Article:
Most of us learn about floods on the news. Some homeowners learn the hard way when their home and/or neighborhood experiences a flood due to a hurricane, river or similar natural disaster. This isn't when you want to learn that your homeowner insurance policy doesn't cover flooding. Now is the time to see if you really need flood insurance which is a separate policy.
This article was prompted by a letter from my lender. They said my property is in a Special Flood Hazard Area but provided no supporting documentation. I started digging and here's what I've done so far. You simply don't want to start paying $500 to $800 per year, for flood insurance if you might not need!
- Called the lender to request supporting documentation proving my home was located in a high risk flood zone.
- Lender stated Federal Emergency Management Agency (FEMA) told them flood insurance was required for my property. They told me I needed a letter from FEMA stating no flood insurance was required.
- Completed the FEMA application process. The first time through it said I had to pay $425. Now it says, it's free for single family homes. Note: you'll need your home's survey to complete the application (check your closing docs).
Wondering why I went through all these steps? There's a FEMA flood map website that says my house is outside any flood zone, zone X. So it made sense to learn why anyone felt my property needed flood insurance.
- Insurance agent said a flood certificate was needed to get quotes for flood insurance. Alternatively, I could pay $7,600!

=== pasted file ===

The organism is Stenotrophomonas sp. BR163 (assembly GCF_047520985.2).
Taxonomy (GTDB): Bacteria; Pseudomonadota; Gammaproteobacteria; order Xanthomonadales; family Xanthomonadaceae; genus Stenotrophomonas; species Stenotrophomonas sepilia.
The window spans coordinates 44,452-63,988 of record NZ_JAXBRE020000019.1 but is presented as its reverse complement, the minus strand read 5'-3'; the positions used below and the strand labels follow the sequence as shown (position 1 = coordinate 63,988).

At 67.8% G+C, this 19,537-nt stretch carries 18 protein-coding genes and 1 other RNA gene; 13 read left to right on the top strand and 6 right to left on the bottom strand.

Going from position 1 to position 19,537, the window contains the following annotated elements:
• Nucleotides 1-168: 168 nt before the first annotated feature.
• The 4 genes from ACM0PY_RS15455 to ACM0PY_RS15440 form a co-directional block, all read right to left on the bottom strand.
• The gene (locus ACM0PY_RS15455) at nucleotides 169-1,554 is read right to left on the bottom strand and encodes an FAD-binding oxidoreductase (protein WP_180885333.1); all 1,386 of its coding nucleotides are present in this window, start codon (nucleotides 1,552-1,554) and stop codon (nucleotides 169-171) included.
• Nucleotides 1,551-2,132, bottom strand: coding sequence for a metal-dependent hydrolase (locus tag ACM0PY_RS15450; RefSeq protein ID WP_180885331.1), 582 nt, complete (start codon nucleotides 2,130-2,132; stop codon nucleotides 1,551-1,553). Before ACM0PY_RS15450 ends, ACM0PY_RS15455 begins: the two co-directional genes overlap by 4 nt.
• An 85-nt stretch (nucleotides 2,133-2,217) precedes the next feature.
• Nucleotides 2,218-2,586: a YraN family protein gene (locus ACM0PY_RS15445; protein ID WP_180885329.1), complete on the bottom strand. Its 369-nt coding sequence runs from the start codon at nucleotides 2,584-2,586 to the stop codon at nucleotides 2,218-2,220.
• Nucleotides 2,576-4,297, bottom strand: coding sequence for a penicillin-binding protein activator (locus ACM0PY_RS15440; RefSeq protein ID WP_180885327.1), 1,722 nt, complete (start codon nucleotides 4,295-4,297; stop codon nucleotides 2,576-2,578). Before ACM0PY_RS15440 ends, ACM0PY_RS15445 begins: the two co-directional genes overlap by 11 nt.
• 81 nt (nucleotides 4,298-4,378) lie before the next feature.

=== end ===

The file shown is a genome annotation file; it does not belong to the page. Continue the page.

- Called engineering (from property survey) firm to ask for a flood certificate (18 page application). They didn't think I needed one and offered to do research for me … thank you! Here's one (of 3) of the maps they sent me.
- Insurance agent shared a “Standard Flood Hazard Determination Form” they received from another insurance company that actually writes flood insurance. This form was provided by CoreLogic Flood Services.
- Called CoreLogic to get a review of their flood determination (zone AE) as it doesn't agree with the local engineer. They requested engineers data which I've forwarded.
- Will send engineering data to new loan processing company once I have their contact info (third change in 6 months).
Do You Really Need Flood Insurance?
There are rules for just about everything, so it's no surprise that you often don't get to decide if you want to buy flood insurance. Of course you can also buy this coverage when it's not required which we did once.
Hurricane Sandy turned left and tore up the New Jersey coastline. If Sandy had continued north instead, we think it would have flooded our condo on the New Hampshire coast … so we bought flood insurance after this. It took a few more years for FEMA to redraw their maps to finally require us to have flood insurance.
Here's when you won't have a choice:
- When you have a mortgage on property in a high-risk flood area, you'll need to buy flood insurance. That's because federally regulated or insured lenders have this requirement. When flood insurance isn't required because your home is in a moderate to low-risk flood area, your lender might still require this insurance.
- If you've received federal disaster assistance following a Presidential Disaster Declaration and live in a high-risk flood zone, you have to maintain flood insurance. If you don't, you won't be able to get federal disaster aid in the future.